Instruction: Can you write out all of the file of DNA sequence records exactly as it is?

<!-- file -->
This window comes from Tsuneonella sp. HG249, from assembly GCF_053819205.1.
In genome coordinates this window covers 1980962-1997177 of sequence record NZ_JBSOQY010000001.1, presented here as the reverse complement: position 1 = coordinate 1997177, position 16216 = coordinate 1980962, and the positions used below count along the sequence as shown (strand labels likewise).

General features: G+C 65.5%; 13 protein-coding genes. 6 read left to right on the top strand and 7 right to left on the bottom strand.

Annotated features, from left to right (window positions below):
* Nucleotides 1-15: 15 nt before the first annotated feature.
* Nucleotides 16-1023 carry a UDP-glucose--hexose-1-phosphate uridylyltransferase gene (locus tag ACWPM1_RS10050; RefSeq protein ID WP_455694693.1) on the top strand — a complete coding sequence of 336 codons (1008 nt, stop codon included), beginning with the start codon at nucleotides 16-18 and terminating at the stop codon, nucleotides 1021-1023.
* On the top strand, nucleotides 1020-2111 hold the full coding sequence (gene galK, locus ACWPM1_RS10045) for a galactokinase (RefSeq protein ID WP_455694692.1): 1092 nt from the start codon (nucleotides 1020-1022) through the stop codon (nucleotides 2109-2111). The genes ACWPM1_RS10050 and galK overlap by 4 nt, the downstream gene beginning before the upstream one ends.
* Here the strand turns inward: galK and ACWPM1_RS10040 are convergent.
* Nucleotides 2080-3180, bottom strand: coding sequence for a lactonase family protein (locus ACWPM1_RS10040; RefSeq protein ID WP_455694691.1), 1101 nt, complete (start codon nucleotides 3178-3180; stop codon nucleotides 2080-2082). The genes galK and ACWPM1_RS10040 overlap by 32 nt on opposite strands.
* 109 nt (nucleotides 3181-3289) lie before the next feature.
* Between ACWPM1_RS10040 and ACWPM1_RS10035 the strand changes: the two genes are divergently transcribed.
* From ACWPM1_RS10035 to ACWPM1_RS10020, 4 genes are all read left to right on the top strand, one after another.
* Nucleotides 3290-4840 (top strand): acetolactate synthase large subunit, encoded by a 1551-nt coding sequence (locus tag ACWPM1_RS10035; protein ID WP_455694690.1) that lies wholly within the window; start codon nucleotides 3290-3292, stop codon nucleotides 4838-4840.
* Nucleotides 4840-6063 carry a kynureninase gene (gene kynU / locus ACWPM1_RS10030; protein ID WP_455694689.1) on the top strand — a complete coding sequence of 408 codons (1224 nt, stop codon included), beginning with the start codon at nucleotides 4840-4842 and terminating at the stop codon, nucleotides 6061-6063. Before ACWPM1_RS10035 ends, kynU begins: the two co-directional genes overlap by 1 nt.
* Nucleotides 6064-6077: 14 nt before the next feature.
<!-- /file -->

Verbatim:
This window comes from Tsuneonella sp. HG249, from assembly GCF_053819205.1.
In genome coordinates this window covers 1980962-1997177 of sequence record NZ_JBSOQY010000001.1, presented here as the reverse complement: position 1 = coordinate 1997177, position 16216 = coordinate 1980962, and the positions used below count along the sequence as shown (strand labels likewise).

General features: G+C 65.5%; 13 protein-coding genes. 6 read left to right on the top strand and 7 right to left on the bottom strand.

Annotated features, from left to right (window positions below):
* Nucleotides 1-15: 15 nt before the first annotated feature.
* Nucleotides 16-1023 carry a UDP-glucose--hexose-1-phosphate uridylyltransferase gene (locus tag ACWPM1_RS10050; RefSeq protein ID WP_455694693.1) on the top strand — a complete coding sequence of 336 codons (1008 nt, stop codon included), beginning with the start codon at nucleotides 16-18 and terminating at the stop codon, nucleotides 1021-1023.
* On the top strand, nucleotides 1020-2111 hold the full coding sequence (gene galK, locus ACWPM1_RS10045) for a galactokinase (RefSeq protein ID WP_455694692.1): 1092 nt from the start codon (nucleotides 1020-1022) through the stop codon (nucleotides 2109-2111). The genes ACWPM1_RS10050 and galK overlap by 4 nt, the downstream gene beginning before the upstream one ends.
* Here the strand turns inward: galK and ACWPM1_RS10040 are convergent.
* Nucleotides 2080-3180, bottom strand: coding sequence for a lactonase family protein (locus ACWPM1_RS10040; RefSeq protein ID WP_455694691.1), 1101 nt, complete (start codon nucleotides 3178-3180; stop codon nucleotides 2080-2082). The genes galK and ACWPM1_RS10040 overlap by 32 nt on opposite strands.
* 109 nt (nucleotides 3181-3289) lie before the next feature.
* Between ACWPM1_RS10040 and ACWPM1_RS10035 the strand changes: the two genes are divergently transcribed.
* From ACWPM1_RS10035 to ACWPM1_RS10020, 4 genes are all read left to right on the top strand, one after another.
* Nucleotides 3290-4840 (top strand): acetolactate synthase large subunit, encoded by a 1551-nt coding sequence (locus tag ACWPM1_RS10035; protein ID WP_455694690.1) that lies wholly within the window; start codon nucleotides 3290-3292, stop codon nucleotides 4838-4840.
* Nucleotides 4840-6063 carry a kynureninase gene (gene kynU / locus ACWPM1_RS10030; protein ID WP_455694689.1) on the top strand — a complete coding sequence of 408 codons (1224 nt, stop codon included), beginning with the start codon at nucleotides 4840-4842 and terminating at the stop codon, nucleotides 6061-6063. Before ACWPM1_RS10035 ends, kynU begins: the two co-directional genes overlap by 1 nt.
* Nucleotides 6064-6077: 14 nt before the next feature.